The record likewise shows that the Commonwealth of Pennsylvania had "settled" in accordance with the Pennsylvania statute, Act of June 15, 1911, P.L. 955 § 1, as amended Act of April 12, 1923, P.L. 63 § 1, 72 P.S. Pa. § 3342, certain of its claims for taxes prior to the effecting of the liens for taxes by the United States and the respective county and local authorities.

The real estate at Wilkes-Barre in Luzerne County when sold brought $18,481.50.*fn3

the real estate consisting of the E. Robinson plant and the personal profperty Scranton, Lackawanna County, and the personal profperty of the Reichard and Weaver Brewery at Wilkes-Barre, were sold under one bulk bid in a sale conducted at Scranton. The bulk bid which was accepted amounted to $39,610. As we have indicated there was no segregation of personal profperty from real property and no segregation of the personal property at Wilkes-Barre from the personal property at Scranton at the sale. It has busbequently been stipulated that the personal profperty at the Reichard and Weaver Brewery brought $5,000 and it has likewise been agreed that the personal property of the E. Robinson plant in Scranton brought $14,500. It has also been stipulated that the cost of preservation and sale of the Reichard and Weaver Brewery, apparently with the adjacent lot which constituted the second piece of real estate in Wilkes-Barre, was $2,500. The sum of $15,471.58 was received by the trustees by way of rent and the sale of miscellaneous items including beer brought $14,456.14. It is not stipulated and the record does not show where these miscellaneous items were situated.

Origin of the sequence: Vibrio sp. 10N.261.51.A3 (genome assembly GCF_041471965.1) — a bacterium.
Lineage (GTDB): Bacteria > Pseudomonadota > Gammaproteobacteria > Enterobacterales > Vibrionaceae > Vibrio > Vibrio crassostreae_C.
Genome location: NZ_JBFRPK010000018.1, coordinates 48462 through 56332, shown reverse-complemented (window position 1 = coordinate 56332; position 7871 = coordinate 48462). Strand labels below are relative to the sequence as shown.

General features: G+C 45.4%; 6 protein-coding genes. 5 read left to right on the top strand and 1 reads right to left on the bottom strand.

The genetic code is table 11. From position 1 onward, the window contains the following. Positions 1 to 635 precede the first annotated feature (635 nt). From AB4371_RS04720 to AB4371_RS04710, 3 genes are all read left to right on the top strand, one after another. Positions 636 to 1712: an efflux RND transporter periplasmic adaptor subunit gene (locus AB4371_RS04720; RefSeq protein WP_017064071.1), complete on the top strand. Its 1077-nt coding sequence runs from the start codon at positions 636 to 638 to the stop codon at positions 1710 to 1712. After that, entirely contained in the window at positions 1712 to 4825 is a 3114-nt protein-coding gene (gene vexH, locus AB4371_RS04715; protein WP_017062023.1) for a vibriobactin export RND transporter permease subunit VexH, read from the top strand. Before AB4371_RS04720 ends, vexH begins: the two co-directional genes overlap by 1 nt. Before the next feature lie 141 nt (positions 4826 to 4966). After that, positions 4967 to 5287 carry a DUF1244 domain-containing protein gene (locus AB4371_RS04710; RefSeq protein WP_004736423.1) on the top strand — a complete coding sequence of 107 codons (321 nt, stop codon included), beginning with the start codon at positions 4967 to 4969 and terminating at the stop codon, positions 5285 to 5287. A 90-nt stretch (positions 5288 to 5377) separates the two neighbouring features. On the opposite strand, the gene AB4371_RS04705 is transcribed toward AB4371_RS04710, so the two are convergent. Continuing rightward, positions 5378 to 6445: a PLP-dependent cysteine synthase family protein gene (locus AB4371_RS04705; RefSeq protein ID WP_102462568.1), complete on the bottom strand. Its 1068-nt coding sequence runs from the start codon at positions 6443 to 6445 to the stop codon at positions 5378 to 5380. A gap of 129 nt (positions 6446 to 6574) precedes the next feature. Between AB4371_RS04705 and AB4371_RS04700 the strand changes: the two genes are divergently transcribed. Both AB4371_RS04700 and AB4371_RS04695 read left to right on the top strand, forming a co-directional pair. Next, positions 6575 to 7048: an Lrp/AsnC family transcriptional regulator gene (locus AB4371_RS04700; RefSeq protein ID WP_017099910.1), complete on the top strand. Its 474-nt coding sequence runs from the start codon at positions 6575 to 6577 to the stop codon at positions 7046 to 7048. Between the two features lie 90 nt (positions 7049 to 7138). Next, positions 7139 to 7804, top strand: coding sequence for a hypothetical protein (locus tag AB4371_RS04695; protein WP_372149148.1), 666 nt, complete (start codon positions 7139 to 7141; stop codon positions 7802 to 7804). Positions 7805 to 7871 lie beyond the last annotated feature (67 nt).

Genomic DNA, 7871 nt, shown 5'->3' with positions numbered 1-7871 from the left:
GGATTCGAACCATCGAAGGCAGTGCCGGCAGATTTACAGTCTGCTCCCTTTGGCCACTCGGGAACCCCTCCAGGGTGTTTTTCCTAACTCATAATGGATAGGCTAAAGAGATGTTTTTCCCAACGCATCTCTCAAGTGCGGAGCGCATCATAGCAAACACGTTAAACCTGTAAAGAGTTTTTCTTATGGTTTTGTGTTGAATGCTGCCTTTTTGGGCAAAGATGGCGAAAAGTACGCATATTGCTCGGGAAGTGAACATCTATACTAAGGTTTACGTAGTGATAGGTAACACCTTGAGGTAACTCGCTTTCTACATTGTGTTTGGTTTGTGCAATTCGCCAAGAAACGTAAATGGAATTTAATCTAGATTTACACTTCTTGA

There were and are also expenses of administration consiting largely of fees of the trustees and th eir counsel and of the fees of the special masters. There were also wage claims.

The late special master filed a report which contained a proposed distribution wh ich was approved by the court below on June 22, 1940. The court's order directed the trustees to distribute the assets in accordance with the master's report. The master's report gave priority of payment to the expenses of administration and to the wage claimants before the tax liens of the Luzerne County taxing authorities and of the City of Wilkes-Barre. These parties as we have stated were the appellants in the prior appeals.

We reversed the order of the District Court of January 22, 1940, directed that the tax liens of the Luzerne County taxing authorities and of the City of Wilkes-Barre be given priority of payment over expenses of administration and wage claims insofar as the proceeds of the sale of the Luzerne County real estate was concerned and stated that the Reichard and Weaver Brewery property should bear as its portion of the expenses only the necessary costs of preservation of the profperty and of its sale Our order stated "that the order of January 22, 1940 of the said District Court in this cause be, and the same is hereby re versed, and the cause is remanded to the said District Court with directions to proceed in conformity with the opinion of this court." Our mandate to the District Court followed th is order exactly.

Following the remand of the cases, the District Court appointed the present special master with direction to him to proceed to determine the rights of the ...